Why UHD (4K) does not matter for the OTT TV industry (but HEVC does)

HTH_9288 Anyone who visited IBC this year probably wasn’t able to avoid all the 4K (also known as UHD) signs filling Amsterdam’s Rai venue. Signs with HEVC/4K were placed prominently in many of the halls, typically demonstrating 4K transcoding, cameras, delivery methods, STBs and even some UI on the occasional UHD 84-85″ giant TV.

Given all the hype and excitement, one can only deduct that 4K is the future of OTT and the entire industry. Not a week goes by without 4K news about some OTT initiative that promises to deliver 4K to the home “at last”.

It’s all hogwash… This overhyping is no more than a bubble, as any plans to deploy 4K over OTT are largely fantasies and wishful thinking. The ink has hardly had enough time to dry on the H265 standard, which means that most HEVC codecs weren’t really tested across platforms and it will take a year or so for equipment to start interacting cross platform and cross companies – remember how long H264 took to work itself out. TV manufacturers have been experiencing the first ever decline in overall TV sales figures (6.3% decline in sales since 2011) and are desperately looking for new gimmicks to increase sales and spark up consumer interest – which is why UHD/4K has become such a big name is so little time.

However, short of a few rich geeks, no one really needs or knows they want an 85″ UHD display yet… HDMI 2.0 was officially announced and released just before IBC, with few major manufacturers (short of Panasonic) who have announced specific models supporting it at IFA Berlin. Although the existing standard HDMI 1.4 actually supports the 3840×2160 UHD resolution (4K is actually 4096×2160 and is a professional cinema standard), it only supports it at up to 30FPS and with only 8 bits per color. HDMI 2.0 will support the full capabilities of UHD, including  larger color gamut (REC2020) and better color resolution (30 bit color should be enough)which are really critical for enhancing the image beyond just plain resolution.

The real bulk of HDMI 2.0 display will be announced at CES in January 2014, so they will probably start showing up in US stores starting in March 2014 at the earliest. Other areas of the world should see these displays mid to late 2014. Expect them to have a price premium and drop in prices the following year.

So, any OTT initiatives including UHD/4K, would likely require at least one more year before demonstrating anything that can be realistically be deployed. Even then, this type of solution would be far from the mass market, it would only be relevant to a handful of lucky/rich individuals who would actually need or want such a service. Given the price of UHD displays today (a typical 85″ UHD display costs around $20,000 in the US, and roughly the 20,000 Euros in Europe), prices will drop to mass market in 2015 at the earliest.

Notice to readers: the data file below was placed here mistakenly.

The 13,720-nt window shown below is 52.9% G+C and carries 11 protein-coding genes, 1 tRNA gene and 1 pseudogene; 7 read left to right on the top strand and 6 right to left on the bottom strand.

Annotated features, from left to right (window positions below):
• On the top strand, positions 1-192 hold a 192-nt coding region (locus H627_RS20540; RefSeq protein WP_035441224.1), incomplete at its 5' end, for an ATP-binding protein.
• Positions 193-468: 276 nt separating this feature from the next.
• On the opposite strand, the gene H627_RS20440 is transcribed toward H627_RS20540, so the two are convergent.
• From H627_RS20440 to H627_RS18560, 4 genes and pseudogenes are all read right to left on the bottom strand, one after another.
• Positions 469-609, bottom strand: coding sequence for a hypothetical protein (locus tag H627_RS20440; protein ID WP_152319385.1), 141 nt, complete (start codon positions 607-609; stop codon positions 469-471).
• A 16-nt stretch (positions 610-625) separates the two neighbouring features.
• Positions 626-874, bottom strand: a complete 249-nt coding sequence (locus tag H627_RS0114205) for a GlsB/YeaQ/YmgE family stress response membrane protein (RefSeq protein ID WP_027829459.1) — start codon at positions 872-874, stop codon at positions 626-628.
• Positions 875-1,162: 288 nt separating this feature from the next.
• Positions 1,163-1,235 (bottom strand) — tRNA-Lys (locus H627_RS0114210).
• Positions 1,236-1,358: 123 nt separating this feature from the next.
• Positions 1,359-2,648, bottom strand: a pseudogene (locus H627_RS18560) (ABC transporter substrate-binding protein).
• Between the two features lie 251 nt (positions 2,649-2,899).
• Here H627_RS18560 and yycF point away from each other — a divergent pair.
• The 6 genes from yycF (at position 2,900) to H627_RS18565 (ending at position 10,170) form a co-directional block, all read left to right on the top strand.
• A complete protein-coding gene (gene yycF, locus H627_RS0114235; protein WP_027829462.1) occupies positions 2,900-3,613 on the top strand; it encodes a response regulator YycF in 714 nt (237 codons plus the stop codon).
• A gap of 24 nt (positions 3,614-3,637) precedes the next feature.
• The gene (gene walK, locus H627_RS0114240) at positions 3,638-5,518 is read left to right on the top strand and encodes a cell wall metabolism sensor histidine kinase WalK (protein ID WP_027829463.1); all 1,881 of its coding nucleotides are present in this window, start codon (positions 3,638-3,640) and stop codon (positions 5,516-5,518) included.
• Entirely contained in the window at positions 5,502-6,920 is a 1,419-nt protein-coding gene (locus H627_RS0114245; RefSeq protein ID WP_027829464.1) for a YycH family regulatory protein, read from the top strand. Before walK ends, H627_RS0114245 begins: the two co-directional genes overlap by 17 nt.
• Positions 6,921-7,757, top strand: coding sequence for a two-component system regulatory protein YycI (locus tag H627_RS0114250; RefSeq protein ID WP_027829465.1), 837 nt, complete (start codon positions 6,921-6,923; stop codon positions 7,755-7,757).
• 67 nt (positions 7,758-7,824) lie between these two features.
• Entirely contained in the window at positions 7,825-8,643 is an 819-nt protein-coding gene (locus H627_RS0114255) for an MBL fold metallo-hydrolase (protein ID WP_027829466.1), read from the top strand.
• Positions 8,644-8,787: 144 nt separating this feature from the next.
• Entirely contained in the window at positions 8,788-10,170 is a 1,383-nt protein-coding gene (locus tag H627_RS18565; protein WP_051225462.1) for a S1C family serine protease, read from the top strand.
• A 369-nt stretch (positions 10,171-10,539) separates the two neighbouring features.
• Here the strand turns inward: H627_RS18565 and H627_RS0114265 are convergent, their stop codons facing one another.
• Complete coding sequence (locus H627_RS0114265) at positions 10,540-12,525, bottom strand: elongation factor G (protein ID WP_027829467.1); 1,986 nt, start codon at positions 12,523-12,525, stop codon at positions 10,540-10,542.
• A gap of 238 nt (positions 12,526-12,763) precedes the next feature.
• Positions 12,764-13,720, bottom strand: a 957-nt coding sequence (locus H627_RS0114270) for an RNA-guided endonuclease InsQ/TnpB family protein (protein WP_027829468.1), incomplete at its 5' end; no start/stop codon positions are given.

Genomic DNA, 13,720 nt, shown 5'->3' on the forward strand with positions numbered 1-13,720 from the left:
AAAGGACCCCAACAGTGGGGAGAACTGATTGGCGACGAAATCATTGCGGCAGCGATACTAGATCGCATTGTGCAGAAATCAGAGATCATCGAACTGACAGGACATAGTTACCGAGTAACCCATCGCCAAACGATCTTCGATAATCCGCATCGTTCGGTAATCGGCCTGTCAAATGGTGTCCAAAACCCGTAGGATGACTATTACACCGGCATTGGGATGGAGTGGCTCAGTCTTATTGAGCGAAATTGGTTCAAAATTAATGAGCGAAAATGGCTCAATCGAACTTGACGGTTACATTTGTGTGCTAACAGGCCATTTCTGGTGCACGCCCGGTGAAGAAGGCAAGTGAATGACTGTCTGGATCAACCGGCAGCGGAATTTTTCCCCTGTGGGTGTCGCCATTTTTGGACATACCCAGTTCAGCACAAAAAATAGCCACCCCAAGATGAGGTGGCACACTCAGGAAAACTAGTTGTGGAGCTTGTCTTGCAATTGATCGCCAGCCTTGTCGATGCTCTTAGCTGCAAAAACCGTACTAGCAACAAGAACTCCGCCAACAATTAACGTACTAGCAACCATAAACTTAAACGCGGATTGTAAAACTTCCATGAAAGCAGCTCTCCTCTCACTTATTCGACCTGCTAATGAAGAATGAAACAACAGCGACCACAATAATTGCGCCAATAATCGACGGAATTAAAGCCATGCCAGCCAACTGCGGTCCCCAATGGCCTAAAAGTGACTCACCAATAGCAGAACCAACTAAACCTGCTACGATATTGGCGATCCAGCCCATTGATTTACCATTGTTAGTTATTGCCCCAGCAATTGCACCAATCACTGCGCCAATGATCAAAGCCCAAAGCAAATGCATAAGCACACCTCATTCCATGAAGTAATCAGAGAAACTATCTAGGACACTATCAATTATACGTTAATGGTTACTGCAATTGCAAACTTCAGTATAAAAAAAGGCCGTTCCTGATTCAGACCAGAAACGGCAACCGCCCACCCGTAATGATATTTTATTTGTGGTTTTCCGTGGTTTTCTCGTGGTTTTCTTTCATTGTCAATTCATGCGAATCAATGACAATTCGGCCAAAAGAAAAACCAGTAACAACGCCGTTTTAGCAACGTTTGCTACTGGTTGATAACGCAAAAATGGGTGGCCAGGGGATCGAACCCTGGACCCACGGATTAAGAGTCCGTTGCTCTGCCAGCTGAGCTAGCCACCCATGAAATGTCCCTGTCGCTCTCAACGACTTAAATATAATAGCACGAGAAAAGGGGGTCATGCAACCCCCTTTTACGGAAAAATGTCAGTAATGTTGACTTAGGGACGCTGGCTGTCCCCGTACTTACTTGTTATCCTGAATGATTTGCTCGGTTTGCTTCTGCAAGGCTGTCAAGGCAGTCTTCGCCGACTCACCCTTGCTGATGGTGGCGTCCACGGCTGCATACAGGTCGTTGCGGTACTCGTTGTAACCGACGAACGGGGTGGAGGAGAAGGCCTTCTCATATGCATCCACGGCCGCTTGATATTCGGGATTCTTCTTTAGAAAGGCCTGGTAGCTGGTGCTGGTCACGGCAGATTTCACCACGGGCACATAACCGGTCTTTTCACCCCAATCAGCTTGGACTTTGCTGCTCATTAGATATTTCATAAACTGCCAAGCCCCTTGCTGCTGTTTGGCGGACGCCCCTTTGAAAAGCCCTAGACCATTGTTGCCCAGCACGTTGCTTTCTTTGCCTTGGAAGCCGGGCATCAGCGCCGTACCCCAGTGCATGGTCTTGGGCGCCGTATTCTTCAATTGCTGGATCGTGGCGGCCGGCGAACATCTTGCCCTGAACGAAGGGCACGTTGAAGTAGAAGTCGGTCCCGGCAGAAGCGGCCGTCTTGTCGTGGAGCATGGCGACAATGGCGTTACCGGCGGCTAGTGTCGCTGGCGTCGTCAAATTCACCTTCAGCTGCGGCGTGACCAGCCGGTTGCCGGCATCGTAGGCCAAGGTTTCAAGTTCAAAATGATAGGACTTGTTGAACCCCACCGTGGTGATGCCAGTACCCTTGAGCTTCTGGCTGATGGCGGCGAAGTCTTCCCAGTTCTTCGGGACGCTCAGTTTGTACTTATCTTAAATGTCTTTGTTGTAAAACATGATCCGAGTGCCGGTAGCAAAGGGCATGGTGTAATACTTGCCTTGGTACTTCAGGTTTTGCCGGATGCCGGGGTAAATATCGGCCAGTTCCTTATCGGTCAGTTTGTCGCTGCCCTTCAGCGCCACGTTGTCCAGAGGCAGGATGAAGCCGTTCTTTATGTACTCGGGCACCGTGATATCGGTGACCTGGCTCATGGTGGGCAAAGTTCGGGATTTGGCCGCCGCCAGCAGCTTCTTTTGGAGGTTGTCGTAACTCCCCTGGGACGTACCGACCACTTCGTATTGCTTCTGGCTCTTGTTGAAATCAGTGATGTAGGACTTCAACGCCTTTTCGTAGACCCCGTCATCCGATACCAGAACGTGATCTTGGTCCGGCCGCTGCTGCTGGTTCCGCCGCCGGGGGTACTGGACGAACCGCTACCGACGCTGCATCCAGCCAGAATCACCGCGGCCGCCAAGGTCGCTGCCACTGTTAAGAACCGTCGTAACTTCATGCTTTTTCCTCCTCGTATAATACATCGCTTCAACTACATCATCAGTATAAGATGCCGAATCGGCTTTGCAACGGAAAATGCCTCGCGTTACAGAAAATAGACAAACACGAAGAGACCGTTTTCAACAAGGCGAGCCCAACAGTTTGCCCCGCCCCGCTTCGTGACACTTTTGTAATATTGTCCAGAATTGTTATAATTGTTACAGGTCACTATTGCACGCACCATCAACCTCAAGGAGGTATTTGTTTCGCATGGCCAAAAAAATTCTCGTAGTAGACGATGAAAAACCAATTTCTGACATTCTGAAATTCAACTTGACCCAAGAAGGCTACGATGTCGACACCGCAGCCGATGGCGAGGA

The reason why OTT is likely a good candidate for this technology is that no one really believes that the market will bear another Bluray standard modification (the forth standard revision after the 2 layer change and the move to 3D).

Given all of this, it’s hardly a surprise that only one Hollywood studio is actually bothering to master its content in native 4K format. Sony studios is that studio and it has already announced its own plans to directly distribute 4K material over the free internet (OTT, but not streaming). This will be done via their own dedicated player. If they can do it, why can’t every other OTT TV company follow?

The answer is simple, because Sony wants to own 4K. As the sole producer of original content, why would they let anyone compete with them on prices for their own original content?

The only other company dealing with resolutions beyond 1080P, is actually Apple which already has a few displays with higher resolutions than FULL HD. Retina displays on iPads go slightly above the FULL HD standard, and the retina Macbooks go even further beyond that. However, these are still quite far from the UHD standard and Apple uses 1080P and upscale it for those displays. Although companies like Panasonic have already demonstrated UHD resolutions on higher end tablets – the real benefit in UHD lies in large living room displays. With a 10ft average living room watching distance, all but eagle eyed viewers will need a 60” or larger display to really make out the difference between UHD and FULL HD resolution content.

Personally, I’m one of the few who are really enthusiastic about UHD in the consumer space, from a picture quality standpoint. However, if we’re being realistic, I doubt we’ll be able to see streamed OTT content for it given the state of the industry and where it’s going: cheaper but smarter TVs. By the time 4K reaches its potential, in 1-2 years, there’s a very real chance that consumer interest would have already moved on to something else in the typical 21st century collective ADHD…


What does matter?

HEVC, or H265 is a true boon for the OTT TV industry. Typically coupled with the 4K/UHD logo, this technology is typically mistaken as “only” an UHD enabler.

The ability to stream better content in less bandwidth means better looking content using the same bandwidth. Given that the average users’ bandwidth increases consistently worldwide plus the HEVC boost in picture quality gives OTT TV providers the push they needed past satellite and cable and gives them a great fighting chance. HEVC and transport technologies like Beemr or Zixi, push the image quality boundaries by utilizing existing bandwidth better, and lets OTT providers push the image quality envelopes that the open Internet provides.

So, people… HEVC  is not just good for UHD/4K (which isn’t coming to mass market any time soon), it’s good for the entire industry. In a year or two, when the 4K/UHD hubbub dies down, HEVC/H265 will easily be recognized as the single best achievement that 2013 had to offer for the OTT TV market.